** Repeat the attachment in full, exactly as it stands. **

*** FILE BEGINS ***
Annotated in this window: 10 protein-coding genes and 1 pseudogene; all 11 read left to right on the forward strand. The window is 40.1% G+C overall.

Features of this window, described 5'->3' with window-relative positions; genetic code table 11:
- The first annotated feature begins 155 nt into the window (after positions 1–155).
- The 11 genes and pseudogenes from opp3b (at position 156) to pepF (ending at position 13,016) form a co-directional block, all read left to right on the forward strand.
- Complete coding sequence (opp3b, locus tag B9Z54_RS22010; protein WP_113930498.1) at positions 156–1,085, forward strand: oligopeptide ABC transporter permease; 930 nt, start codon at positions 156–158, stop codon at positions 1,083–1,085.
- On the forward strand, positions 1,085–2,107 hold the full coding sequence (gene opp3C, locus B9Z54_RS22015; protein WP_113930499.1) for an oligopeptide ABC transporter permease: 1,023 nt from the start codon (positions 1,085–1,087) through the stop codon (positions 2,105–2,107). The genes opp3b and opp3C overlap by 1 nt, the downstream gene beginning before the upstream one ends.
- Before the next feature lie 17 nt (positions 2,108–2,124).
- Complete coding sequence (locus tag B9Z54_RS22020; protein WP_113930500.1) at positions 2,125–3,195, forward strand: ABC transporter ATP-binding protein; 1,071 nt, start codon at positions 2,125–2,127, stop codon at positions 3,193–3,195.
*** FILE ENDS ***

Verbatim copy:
Annotated in this window: 10 protein-coding genes and 1 pseudogene; all 11 read left to right on the forward strand. The window is 40.1% G+C overall.

Features of this window, described 5'->3' with window-relative positions; genetic code table 11:
- The first annotated feature begins 155 nt into the window (after positions 1–155).
- The 11 genes and pseudogenes from opp3b (at position 156) to pepF (ending at position 13,016) form a co-directional block, all read left to right on the forward strand.
- Complete coding sequence (opp3b, locus tag B9Z54_RS22010; protein WP_113930498.1) at positions 156–1,085, forward strand: oligopeptide ABC transporter permease; 930 nt, start codon at positions 156–158, stop codon at positions 1,083–1,085.
- On the forward strand, positions 1,085–2,107 hold the full coding sequence (gene opp3C, locus B9Z54_RS22015; protein WP_113930499.1) for an oligopeptide ABC transporter permease: 1,023 nt from the start codon (positions 1,085–1,087) through the stop codon (positions 2,105–2,107). The genes opp3b and opp3C overlap by 1 nt, the downstream gene beginning before the upstream one ends.
- Before the next feature lie 17 nt (positions 2,108–2,124).
- Complete coding sequence (locus tag B9Z54_RS22020; protein WP_113930500.1) at positions 2,125–3,195, forward strand: ABC transporter ATP-binding protein; 1,071 nt, start codon at positions 2,125–2,127, stop codon at positions 3,193–3,195.